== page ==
There was a 2-1 vote by the committee members to pass the noise ordinance amendment on to the whole city council with the following changes:
- the inclusion of a sunset (review?) clause to take place within a year of the ordinance's implementation, but no later than the last council meeting of 2009.
- Extension of the 65 Db levels to 11:00 p.m. on Friday and Saturday.
There was a long debate about whether specific language should be included addressing the procedures to be followed in an "appeal" - and whether this would require different Db measurements or interior vs. exterior measurements - but in the end, in part because some requested materials hadn't been made available to the council members, it was decided that these were questions which would be addressed if the situation arose.
There was also a discussion of whether specific language needed to be included to make sure that the ordinance was enforced fairly - for example, seeking voluntary compliance before any consequences would follow from a violation. While it was generally agreed that, in the absence of such language, a "reasonable" application of the code was implicit, concern was expressed about whether this would remain the case with a different council or code enforcement officer.
Finally, the council member who objected to passing this on did so because there was no specific language about first seeking mediation through some sort of neighborhood group.
I hope I have represented to views expressed fairly and will galdly accept corrections from anyone else involved.
Thanks for your time.
Since we're getting all community oriented with our senses (see the earlier "What's That Smell" post), does anyone know what that sound is? I mean, that sound that is resonating from somewhere downtown and is loud enough to be heard all over the lower Westside, if not beyond.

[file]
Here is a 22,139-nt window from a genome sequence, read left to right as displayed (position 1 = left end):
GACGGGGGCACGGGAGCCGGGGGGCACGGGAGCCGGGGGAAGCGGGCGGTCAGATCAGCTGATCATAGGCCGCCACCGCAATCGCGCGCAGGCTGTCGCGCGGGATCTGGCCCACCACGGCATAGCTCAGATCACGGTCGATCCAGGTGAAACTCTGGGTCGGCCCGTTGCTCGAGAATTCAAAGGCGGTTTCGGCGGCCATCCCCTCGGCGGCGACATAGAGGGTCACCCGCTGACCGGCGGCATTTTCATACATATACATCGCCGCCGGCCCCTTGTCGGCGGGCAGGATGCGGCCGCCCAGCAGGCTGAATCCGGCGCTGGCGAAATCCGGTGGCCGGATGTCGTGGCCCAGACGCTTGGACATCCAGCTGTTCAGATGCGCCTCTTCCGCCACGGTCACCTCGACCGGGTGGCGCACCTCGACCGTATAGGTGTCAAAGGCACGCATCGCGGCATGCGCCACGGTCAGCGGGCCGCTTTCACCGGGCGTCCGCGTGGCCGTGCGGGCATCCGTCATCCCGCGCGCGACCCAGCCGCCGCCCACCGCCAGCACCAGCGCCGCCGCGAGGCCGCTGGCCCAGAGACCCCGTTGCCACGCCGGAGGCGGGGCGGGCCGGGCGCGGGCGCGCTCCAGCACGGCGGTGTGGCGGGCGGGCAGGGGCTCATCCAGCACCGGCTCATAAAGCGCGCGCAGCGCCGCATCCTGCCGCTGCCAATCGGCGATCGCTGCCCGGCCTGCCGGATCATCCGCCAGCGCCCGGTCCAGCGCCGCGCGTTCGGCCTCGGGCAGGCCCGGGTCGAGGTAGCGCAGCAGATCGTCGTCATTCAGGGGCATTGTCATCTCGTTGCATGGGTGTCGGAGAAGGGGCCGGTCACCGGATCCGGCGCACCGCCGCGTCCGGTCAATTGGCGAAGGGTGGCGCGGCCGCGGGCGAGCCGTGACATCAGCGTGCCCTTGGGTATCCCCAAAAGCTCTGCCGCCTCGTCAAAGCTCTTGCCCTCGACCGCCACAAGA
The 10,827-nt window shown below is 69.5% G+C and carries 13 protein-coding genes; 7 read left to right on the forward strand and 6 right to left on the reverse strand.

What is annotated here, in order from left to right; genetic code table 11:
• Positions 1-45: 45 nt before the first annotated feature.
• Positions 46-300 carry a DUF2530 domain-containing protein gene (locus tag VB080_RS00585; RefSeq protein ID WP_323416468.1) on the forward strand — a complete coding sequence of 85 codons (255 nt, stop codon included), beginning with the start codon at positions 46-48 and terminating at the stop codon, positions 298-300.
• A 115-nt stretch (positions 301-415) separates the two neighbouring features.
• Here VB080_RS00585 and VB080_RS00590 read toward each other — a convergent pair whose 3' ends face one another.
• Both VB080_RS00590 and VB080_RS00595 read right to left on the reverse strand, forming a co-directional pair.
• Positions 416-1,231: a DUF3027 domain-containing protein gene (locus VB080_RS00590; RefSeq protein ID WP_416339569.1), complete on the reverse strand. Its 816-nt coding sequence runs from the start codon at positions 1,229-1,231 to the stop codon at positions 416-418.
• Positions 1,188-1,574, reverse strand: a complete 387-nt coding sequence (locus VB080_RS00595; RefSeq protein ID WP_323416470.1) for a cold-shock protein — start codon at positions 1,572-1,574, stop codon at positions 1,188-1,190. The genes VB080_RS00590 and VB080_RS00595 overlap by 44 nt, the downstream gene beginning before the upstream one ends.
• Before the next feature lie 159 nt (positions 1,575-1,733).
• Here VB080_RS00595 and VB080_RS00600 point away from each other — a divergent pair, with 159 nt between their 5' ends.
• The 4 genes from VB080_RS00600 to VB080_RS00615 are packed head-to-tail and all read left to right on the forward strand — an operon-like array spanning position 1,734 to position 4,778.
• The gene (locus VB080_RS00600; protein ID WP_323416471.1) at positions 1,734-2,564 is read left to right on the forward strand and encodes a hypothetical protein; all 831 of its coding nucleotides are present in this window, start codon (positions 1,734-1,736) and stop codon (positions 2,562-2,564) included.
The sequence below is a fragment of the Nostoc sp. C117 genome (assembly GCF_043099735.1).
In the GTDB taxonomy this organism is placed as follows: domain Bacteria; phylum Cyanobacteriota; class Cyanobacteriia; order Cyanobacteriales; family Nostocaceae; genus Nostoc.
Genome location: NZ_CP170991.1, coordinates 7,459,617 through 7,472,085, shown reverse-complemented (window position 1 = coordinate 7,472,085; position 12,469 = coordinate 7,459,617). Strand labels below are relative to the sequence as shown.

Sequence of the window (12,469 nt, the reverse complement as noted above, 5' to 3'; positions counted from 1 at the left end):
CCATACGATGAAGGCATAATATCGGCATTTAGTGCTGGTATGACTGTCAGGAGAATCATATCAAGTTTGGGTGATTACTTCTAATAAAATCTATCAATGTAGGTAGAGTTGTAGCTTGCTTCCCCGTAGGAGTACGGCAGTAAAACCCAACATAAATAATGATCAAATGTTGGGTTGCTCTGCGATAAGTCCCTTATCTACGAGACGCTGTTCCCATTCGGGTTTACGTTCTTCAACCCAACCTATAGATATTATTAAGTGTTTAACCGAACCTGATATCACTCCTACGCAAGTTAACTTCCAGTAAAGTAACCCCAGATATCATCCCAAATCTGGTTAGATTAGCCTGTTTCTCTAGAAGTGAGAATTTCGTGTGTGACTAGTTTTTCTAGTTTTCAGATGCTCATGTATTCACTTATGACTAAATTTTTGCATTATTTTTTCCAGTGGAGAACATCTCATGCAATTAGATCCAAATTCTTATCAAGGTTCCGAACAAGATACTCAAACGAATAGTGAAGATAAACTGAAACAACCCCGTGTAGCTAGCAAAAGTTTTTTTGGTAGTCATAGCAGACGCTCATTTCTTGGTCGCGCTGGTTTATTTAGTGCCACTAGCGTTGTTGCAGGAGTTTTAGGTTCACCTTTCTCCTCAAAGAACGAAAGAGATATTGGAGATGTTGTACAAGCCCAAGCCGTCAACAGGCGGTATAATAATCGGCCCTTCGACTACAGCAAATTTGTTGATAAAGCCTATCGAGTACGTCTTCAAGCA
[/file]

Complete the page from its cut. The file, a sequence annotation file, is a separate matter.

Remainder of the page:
It sounds like one of those flexible tubes you can swing over your head, that make 3 tones or so, changing with the speed it's swung at. Don't know the name of those instruments, but I hope you know what I mean.
I've heard this sound on and off for a few weeks, in various locations on the Westside and on the west side of downtown. Anyone know what it is?
I highly recommend this article to folks interested in the current noise ordinance issue:
Nobody could have imagined that seven days of intense public debate over the city's proposed new noise ordinance would end in five minutes of silence.
And yet it was pin-drop quiet at last Wednesday's public forum on said noise ordinance, when Assistant Police Chief James Fealy used his closing comments to announce that the city wouldn't be moving forward with what he admitted was a "half-baked" proposal.
"We need to slow it down and back it up," Fealy told a standing-room-only crowd of club owners and local music industry players, who had just spent an hour outlining for APD representatives how the ordinance would destroy their livelihoods. Had Fealy begun the meeting with that announcement, those same concert promoters could have shifted their stance from fear and unbridled anger to hope and talk of compromise 55 minutes earlier.
Ever had a "night from hell" because the hotel room you stayed in had an ice machine just a few feet down the hall? If you have, then welcome to my world. No, I don't live in a cheep hotel. I'm speaking of the conditions at my home in the Carlyon-North neighborhood. The noise making culprit is a heat pump installed in a code-violating sideyard setback location, conveniently one foot from the property line between my house and my code-violating neighbor.
18 months is a hell of a long time to have a heat pump spewing noise into your home and property, but that's how long it's been. We can't have a family discussion around the dinner table without having to talk over the monotonous machine rumble. Outdoor barbecues are no longer palatable. Reading C. McCarthy (or OMC) in the living room takes a hell of a lot more focus and breathing control than it used to. Then there's the bedroom.
My wife is ready to move. I'm ready for months of counseling. But hey, from City of Olympia's standpoint, that's probably a good thing, stimulating the economy and such. Sorry, couldn't resist one cheap shot.
Is there anybody else out there who put in a noise complaint to the City, then the City respond that noise level was within compliance? If so, they were probably pulling your leg the same way they were pulling mine. How about set backs - anyone challenged something in the set back and had the City respond nonsensically? I'd like to hear from anyone with these types of experience.